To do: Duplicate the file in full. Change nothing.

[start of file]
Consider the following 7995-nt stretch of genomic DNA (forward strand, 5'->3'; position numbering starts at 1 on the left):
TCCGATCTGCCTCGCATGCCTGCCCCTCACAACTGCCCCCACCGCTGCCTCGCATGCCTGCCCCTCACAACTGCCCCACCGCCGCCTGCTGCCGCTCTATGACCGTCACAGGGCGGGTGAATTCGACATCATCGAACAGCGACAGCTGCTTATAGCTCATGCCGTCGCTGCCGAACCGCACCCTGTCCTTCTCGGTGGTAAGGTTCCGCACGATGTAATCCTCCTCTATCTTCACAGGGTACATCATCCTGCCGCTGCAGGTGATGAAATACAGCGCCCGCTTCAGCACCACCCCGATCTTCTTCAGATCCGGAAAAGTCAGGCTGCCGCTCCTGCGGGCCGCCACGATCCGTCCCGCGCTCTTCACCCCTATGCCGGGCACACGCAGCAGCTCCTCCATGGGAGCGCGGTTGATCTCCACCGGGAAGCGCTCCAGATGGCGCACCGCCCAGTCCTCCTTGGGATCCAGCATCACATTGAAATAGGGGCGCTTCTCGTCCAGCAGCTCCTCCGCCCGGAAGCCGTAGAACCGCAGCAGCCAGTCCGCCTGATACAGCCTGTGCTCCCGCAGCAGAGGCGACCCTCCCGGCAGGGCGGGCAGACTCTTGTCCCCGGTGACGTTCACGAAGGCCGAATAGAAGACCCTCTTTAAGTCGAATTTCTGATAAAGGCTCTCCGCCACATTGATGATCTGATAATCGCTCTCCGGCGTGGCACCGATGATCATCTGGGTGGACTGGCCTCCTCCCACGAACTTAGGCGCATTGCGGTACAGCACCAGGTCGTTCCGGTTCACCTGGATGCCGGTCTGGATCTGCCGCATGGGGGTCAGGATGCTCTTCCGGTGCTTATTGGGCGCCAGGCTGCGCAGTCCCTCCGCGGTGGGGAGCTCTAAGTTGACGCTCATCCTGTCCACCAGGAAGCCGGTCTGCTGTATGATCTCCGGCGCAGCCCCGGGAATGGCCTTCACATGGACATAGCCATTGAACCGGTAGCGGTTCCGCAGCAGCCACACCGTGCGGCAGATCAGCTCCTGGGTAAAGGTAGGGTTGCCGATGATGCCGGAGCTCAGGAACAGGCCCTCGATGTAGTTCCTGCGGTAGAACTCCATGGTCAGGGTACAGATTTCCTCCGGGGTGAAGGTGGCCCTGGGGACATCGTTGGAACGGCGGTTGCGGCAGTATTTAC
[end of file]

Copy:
Consider the following 7995-nt stretch of genomic DNA (forward strand, 5'->3'; position numbering starts at 1 on the left):
TCCGATCTGCCTCGCATGCCTGCCCCTCACAACTGCCCCCACCGCTGCCTCGCATGCCTGCCCCTCACAACTGCCCCACCGCCGCCTGCTGCCGCTCTATGACCGTCACAGGGCGGGTGAATTCGACATCATCGAACAGCGACAGCTGCTTATAGCTCATGCCGTCGCTGCCGAACCGCACCCTGTCCTTCTCGGTGGTAAGGTTCCGCACGATGTAATCCTCCTCTATCTTCACAGGGTACATCATCCTGCCGCTGCAGGTGATGAAATACAGCGCCCGCTTCAGCACCACCCCGATCTTCTTCAGATCCGGAAAAGTCAGGCTGCCGCTCCTGCGGGCCGCCACGATCCGTCCCGCGCTCTTCACCCCTATGCCGGGCACACGCAGCAGCTCCTCCATGGGAGCGCGGTTGATCTCCACCGGGAAGCGCTCCAGATGGCGCACCGCCCAGTCCTCCTTGGGATCCAGCATCACATTGAAATAGGGGCGCTTCTCGTCCAGCAGCTCCTCCGCCCGGAAGCCGTAGAACCGCAGCAGCCAGTCCGCCTGATACAGCCTGTGCTCCCGCAGCAGAGGCGACCCTCCCGGCAGGGCGGGCAGACTCTTGTCCCCGGTGACGTTCACGAAGGCCGAATAGAAGACCCTCTTTAAGTCGAATTTCTGATAAAGGCTCTCCGCCACATTGATGATCTGATAATCGCTCTCCGGCGTGGCACCGATGATCATCTGGGTGGACTGGCCTCCTCCCACGAACTTAGGCGCATTGCGGTACAGCACCAGGTCGTTCCGGTTCACCTGGATGCCGGTCTGGATCTGCCGCATGGGGGTCAGGATGCTCTTCCGGTGCTTATTGGGCGCCAGGCTGCGCAGTCCCTCCGCGGTGGGGAGCTCTAAGTTGACGCTCATCCTGTCCACCAGGAAGCCGGTCTGCTGTATGATCTCCGGCGCAGCCCCGGGAATGGCCTTCACATGGACATAGCCATTGAACCGGTAGCGGTTCCGCAGCAGCCACACCGTGCGGCAGATCAGCTCCTGGGTAAAGGTAGGGTTGCCGATGATGCCGGAGCTCAGGAACAGGCCCTCGATGTAGTTCCTGCGGTAGAACTCCATGGTCAGGGTACAGATTTCCTCCGGGGTGAAGGTGGCCCTGGGGACATCGTTGGAACGGCGGTTGCGGCAGTATTTAC